Initial Post Instructions
In week three, we were looking at rights ethics with regards to Locke. As a reminder, Locke said we have inalienable rights to life, liberty, and property. It is immoral to violate them. Many think we have more rights than those listed by Locke. Some even think we have a right to health care. That means it is the duty of the state to provide each citizen with their medical needs.
Rights theory says to respect the entitlements we have. If a right is inalienable, it cannot truly be violated ethically even with our consent. We have basic needs. Rights are something beyond needs. They are what we should be authorized to have. We are due what we have a right to. That is not always the case with need. For example, we need food, but people often go hungry. A need refers to something we need physically to exist. A right is a moral entitlement to something. Asking if we have a right to food is a moral question. Needs are determined by the requirements of the body and of material existence. Rights are determined by moral reflection, inquiry, an argument We have a right to own property. We do not need it to live. We could imaginably be allowed to use another’s. We have a right to own a home. We can rent.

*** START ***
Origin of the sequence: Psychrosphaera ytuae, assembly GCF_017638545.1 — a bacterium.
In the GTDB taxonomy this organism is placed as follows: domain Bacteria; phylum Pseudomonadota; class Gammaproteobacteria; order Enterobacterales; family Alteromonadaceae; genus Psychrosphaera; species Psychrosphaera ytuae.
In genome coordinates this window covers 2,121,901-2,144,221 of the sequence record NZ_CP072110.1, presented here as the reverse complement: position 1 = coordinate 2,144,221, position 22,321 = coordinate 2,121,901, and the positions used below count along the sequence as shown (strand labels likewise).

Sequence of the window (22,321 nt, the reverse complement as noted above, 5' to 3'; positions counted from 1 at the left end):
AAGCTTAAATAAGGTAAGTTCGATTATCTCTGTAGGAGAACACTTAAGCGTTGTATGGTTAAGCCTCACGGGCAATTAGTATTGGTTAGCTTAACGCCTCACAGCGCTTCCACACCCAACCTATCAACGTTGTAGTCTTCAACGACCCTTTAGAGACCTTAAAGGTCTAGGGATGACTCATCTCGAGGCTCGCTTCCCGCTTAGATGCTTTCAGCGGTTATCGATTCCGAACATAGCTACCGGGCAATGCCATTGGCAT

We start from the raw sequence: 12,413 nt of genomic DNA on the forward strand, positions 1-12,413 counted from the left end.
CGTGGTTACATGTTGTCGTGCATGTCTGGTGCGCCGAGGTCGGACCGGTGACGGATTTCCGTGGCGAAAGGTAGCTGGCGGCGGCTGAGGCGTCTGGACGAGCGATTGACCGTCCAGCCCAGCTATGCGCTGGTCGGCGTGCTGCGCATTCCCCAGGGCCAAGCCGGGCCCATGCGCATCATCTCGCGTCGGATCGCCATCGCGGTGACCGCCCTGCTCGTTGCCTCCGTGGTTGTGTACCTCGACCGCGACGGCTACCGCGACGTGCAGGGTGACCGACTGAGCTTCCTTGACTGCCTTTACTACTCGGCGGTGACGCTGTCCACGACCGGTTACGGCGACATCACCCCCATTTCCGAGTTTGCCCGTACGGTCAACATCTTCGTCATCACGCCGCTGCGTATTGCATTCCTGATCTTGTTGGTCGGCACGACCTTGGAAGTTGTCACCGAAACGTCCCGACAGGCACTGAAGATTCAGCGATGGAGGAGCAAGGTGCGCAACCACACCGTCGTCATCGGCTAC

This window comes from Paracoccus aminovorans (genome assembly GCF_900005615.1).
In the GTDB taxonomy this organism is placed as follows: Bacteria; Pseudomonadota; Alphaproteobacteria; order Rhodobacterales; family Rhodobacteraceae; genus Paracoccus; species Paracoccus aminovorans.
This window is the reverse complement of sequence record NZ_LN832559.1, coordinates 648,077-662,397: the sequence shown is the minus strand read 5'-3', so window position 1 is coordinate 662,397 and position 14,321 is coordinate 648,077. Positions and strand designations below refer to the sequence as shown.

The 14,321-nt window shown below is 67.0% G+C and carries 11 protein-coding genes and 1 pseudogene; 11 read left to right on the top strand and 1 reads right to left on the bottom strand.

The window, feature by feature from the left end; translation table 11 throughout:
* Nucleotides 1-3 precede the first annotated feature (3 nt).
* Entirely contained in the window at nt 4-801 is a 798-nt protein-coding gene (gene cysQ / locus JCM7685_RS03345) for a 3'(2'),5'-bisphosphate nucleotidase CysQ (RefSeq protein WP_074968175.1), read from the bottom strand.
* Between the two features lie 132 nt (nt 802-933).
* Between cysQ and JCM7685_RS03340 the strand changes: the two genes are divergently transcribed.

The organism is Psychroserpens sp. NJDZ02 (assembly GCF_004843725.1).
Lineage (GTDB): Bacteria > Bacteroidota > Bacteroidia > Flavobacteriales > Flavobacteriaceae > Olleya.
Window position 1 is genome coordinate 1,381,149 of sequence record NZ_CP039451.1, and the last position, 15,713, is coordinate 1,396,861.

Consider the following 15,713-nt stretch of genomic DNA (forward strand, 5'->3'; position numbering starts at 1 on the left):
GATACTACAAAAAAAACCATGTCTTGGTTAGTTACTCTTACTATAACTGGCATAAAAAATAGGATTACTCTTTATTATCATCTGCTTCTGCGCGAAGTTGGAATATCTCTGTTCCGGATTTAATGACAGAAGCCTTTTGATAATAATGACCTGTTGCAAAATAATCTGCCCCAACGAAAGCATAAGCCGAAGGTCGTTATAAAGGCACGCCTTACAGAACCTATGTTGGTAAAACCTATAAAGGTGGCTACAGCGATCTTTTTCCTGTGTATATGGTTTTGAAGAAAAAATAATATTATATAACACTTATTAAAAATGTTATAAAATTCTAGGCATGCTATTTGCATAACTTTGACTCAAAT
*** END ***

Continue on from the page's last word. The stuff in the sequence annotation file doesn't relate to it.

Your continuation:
Initial Post Instructions
For the initial post, respond to one of the following options, and label the beginning of your post indicating either Option 1 or Option 2:
Option 1: Assess the moral solutions arrived at through “care” (care-based ethics) and “rights” ethics to social issues of ethical import such as poverty, drug use, and/or lack of health care,
That is, note any ethical problems that arise related to those particular issues. Then, say how both care-based and rights theory of ethics would solve those problems.
Are those solutions correct? Why or why not?
What is your own approach there?
Option 2: What moral guidelines should we use when it comes to recently introduced healthcare technologies of any kind (you will note and engage with your own examples) and social technologies of any kind (you will note and engage with your own examples)?
Involve care-based ethics in your answer
The rights theory, as a normative theory, guides how people should or ought to behave. It is further classified as a subset of the deontological theories. As such, its primary focus is on one’s intentions as opposed to the consequences of an action. Under this theory, an action is only ethical if it respects the rights of other individuals. These rights can be human rights, legal, or contractual rights (KnowledgEquity, 2016). In the United States, for instance, the right to vote or freedom of speech or association are legally protected rights. On the other hand, the right to life is a human right. Human rights are deemed to be inalienable and universal(KnowledgEquity, 2016)…Click link below to purchase full tutorial at $5